Instead of selecting each individual company to invest in, index funds, mutual funds, and other types of funds often aggregate specific investments to craft one investment vehicle. For example, an investor can buy shares of a single mutual fund that holds ownership of small cap, emerging market companies instead of having to research and select each company on its own.
Mutual funds are actively managed by a firm, while index funds are often passively-managed. This means that the investment professionals overseeing the mutual fund is trying to beat a specific benchmark, while index funds often attempt to simply copy or imitate a benchmark. For this reason, mutual funds may be a more expense fund to invest in compared to more passive-style funds.
Real estate investments are often broadly defined as investments in physical, tangible spaces that can be utilized. Land can be built on, office buildings can be occupied, warehouses can store inventory, and residential properties can house families. Real estate investments may encompass acquiring sites, developing sites for specific uses, or purchasing ready-to-occupy operating sites.
In some contexts, real estate may broadly encompass certain types of investments that may yield commodities. For example, an investor can invest in farmland; in addition to reaping the reward of land value appreciation, the investment earns a return based on the crop yield and operating income.
Commodities are often raw materials such as agriculture, energy, or metals. Investors can choose to invest in actual tangible commodities (i.e. owning a bar of gold) or can choose alternative investment products that represent digital ownership (i.e. a gold ETF).
Commodities can be an investment because they are often used as inputs to society. Consider oil, gas, or other forms of energy. During periods of economic growth, companies often have greater energy needs to ship more products or manufacture additional goods. In addition, consumers may have greater demand for energy due to travel. In this example, the price of commodities fluctuates and may yield a profit for an investor.
Cryptocurrency is a blockchain-based currency used to transact or hold digital value. Cryptocurrency companies can issue coins or tokens that may appreciate in value. These tokens can be used to transact with or pay fees to transact using specific networks.
In addition to capital appreciation, cryptocurrency can be staked on a blockchain. This means that when investors agree to lock their tokens on a network to help validate transactions, these investors will be rewarded with additional tokens. In addition, cryptocurrency has given rise to decentralized finance, a digital branch of finance that enables users to loan, leverage, or alternatively utilize currency.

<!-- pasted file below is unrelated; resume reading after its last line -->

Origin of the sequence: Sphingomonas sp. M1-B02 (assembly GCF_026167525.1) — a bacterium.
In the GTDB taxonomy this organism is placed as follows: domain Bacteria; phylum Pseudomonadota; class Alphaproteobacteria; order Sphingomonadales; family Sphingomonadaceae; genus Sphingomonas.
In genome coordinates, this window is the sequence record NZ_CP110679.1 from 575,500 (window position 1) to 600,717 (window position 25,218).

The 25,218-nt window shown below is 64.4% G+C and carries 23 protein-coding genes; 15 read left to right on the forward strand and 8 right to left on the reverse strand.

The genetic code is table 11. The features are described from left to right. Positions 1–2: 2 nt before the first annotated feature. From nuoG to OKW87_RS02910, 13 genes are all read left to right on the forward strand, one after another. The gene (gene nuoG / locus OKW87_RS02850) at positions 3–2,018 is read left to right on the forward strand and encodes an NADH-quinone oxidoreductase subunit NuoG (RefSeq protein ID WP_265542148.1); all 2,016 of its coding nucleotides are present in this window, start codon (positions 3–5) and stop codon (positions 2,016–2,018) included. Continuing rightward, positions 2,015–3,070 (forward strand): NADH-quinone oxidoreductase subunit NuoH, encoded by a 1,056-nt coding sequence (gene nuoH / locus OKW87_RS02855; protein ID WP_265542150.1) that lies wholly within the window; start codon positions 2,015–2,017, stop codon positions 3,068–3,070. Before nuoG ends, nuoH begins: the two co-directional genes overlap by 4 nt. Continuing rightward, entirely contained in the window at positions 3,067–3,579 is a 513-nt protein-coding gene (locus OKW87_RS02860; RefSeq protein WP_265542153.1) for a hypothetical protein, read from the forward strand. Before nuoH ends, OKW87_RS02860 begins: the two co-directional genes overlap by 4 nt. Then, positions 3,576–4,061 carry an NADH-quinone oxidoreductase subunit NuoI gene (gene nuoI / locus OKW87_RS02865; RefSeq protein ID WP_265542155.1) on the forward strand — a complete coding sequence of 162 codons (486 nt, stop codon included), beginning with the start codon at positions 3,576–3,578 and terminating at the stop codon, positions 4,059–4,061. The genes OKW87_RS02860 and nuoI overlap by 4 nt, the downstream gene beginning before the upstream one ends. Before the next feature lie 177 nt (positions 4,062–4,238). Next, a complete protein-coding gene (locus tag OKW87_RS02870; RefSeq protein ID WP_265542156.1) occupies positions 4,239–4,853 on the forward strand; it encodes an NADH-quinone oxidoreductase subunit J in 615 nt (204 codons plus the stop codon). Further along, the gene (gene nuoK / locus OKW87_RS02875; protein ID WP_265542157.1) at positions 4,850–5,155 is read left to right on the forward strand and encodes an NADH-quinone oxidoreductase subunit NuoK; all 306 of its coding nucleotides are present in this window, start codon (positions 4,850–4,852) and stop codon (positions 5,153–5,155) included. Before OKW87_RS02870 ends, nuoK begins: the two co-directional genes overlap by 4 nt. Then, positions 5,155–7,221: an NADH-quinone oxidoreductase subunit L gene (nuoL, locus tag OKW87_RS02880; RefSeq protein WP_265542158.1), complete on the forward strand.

A less traditional form of investing, collecting or purchasing collectibles involves acquiring rare items in anticipation of those items becoming in higher demand. Ranging from sports memorabilia to comic books, these physical items often require substantial physical preservation especially considering that older items usually carry higher value.
The concept behind collectibles is no different than other forms of investing such as equities. Both predict that the popularity of something will increase in the future. For example, a current artist may not be popular but changes in global trends, styles, and market interest. However, their art may become more valuable in time should the general population take a stronger interest in their work.
An investment (i.e. stocks or bonds) is overseen at a financial institution (i.e. a broker). In addition, there are different vehicles (i.e an IRA) that hold the investments. As you start investing, you'll need to figure out what you want for both.
How to Start Investing
There are many different avenues one can take when learning how to invest or where to start when putting money aside. Here are some tips for getting started in investing:
- Do your own research. A common phrase used in the investing industry, it is important for investors to understand the vehicles they are putting their money into. Whether it is a single share of a well-established company or a risky alternative investment endeavor, investors should do their homework in advance as opposed to relying on third-party (and often biased) advice.
- Establish a personal spending plan. Before investing, individuals should consider their ability to put money away. This includes ensuring they have enough capital to pay monthly expenses and have already built up an emergency fund. As enticing as investing can be, individuals should be mindful to meet their daily life obligations first.
- Understand liquidity restrictions. Some investors may be less liquid than others, meaning it may be more difficult to sell. In some cases, an investment may be locked for a certain period and cannot be liquidated. Though not necessary fine print, it's important to understand whether certain investments can be bought or sold at any time.
- Research tax implications. On a similar note, though an investment can be bought or sold at any time, it may be tax-adverse to do so. With unfavorable short-term capital gains tax rates, investors should be mindful of strategies that extend beyond what product they hold but what tax vehicle they put that investment in.